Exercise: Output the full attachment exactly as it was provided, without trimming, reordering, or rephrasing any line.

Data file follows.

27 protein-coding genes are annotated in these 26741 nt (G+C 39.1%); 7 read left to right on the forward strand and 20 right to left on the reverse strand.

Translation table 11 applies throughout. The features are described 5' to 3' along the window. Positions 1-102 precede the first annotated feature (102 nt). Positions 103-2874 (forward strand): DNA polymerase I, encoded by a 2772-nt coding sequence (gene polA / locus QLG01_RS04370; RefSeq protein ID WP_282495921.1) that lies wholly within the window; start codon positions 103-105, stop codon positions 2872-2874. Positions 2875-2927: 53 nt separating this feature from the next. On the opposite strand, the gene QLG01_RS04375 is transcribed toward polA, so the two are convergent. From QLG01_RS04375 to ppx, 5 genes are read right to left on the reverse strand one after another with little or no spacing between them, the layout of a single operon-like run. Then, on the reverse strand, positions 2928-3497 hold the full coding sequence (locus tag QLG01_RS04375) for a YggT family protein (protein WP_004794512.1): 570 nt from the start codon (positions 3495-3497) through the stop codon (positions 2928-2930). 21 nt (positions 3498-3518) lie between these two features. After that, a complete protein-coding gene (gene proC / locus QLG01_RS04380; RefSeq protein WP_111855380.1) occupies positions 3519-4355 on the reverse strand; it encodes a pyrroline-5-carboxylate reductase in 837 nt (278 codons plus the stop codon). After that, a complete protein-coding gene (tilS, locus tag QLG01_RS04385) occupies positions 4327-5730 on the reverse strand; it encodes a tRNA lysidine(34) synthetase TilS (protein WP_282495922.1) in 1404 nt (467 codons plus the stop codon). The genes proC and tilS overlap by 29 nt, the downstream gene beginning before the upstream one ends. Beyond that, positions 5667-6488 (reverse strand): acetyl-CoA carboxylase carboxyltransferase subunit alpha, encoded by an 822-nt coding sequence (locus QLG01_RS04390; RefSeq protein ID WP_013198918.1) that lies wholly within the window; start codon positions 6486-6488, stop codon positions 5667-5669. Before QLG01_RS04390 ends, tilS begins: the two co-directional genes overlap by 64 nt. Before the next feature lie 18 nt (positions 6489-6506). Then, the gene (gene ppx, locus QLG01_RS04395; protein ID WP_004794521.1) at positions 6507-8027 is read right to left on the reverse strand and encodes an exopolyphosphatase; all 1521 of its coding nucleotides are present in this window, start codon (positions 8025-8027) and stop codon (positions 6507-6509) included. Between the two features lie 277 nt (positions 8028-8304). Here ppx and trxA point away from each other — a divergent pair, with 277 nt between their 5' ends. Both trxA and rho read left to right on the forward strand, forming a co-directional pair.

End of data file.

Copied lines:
27 protein-coding genes are annotated in these 26741 nt (G+C 39.1%); 7 read left to right on the forward strand and 20 right to left on the reverse strand.

Translation table 11 applies throughout. The features are described 5' to 3' along the window. Positions 1-102 precede the first annotated feature (102 nt). Positions 103-2874 (forward strand): DNA polymerase I, encoded by a 2772-nt coding sequence (gene polA / locus QLG01_RS04370; RefSeq protein ID WP_282495921.1) that lies wholly within the window; start codon positions 103-105, stop codon positions 2872-2874. Positions 2875-2927: 53 nt separating this feature from the next. On the opposite strand, the gene QLG01_RS04375 is transcribed toward polA, so the two are convergent. From QLG01_RS04375 to ppx, 5 genes are read right to left on the reverse strand one after another with little or no spacing between them, the layout of a single operon-like run. Then, on the reverse strand, positions 2928-3497 hold the full coding sequence (locus tag QLG01_RS04375) for a YggT family protein (protein WP_004794512.1): 570 nt from the start codon (positions 3495-3497) through the stop codon (positions 2928-2930). 21 nt (positions 3498-3518) lie between these two features. After that, a complete protein-coding gene (gene proC / locus QLG01_RS04380; RefSeq protein WP_111855380.1) occupies positions 3519-4355 on the reverse strand; it encodes a pyrroline-5-carboxylate reductase in 837 nt (278 codons plus the stop codon). After that, a complete protein-coding gene (tilS, locus tag QLG01_RS04385) occupies positions 4327-5730 on the reverse strand; it encodes a tRNA lysidine(34) synthetase TilS (protein WP_282495922.1) in 1404 nt (467 codons plus the stop codon). The genes proC and tilS overlap by 29 nt, the downstream gene beginning before the upstream one ends. Beyond that, positions 5667-6488 (reverse strand): acetyl-CoA carboxylase carboxyltransferase subunit alpha, encoded by an 822-nt coding sequence (locus QLG01_RS04390; RefSeq protein ID WP_013198918.1) that lies wholly within the window; start codon positions 6486-6488, stop codon positions 5667-5669. Before QLG01_RS04390 ends, tilS begins: the two co-directional genes overlap by 64 nt. Before the next feature lie 18 nt (positions 6489-6506). Then, the gene (gene ppx, locus QLG01_RS04395; protein ID WP_004794521.1) at positions 6507-8027 is read right to left on the reverse strand and encodes an exopolyphosphatase; all 1521 of its coding nucleotides are present in this window, start codon (positions 8025-8027) and stop codon (positions 6507-6509) included. Between the two features lie 277 nt (positions 8028-8304). Here ppx and trxA point away from each other — a divergent pair, with 277 nt between their 5' ends. Both trxA and rho read left to right on the forward strand, forming a co-directional pair.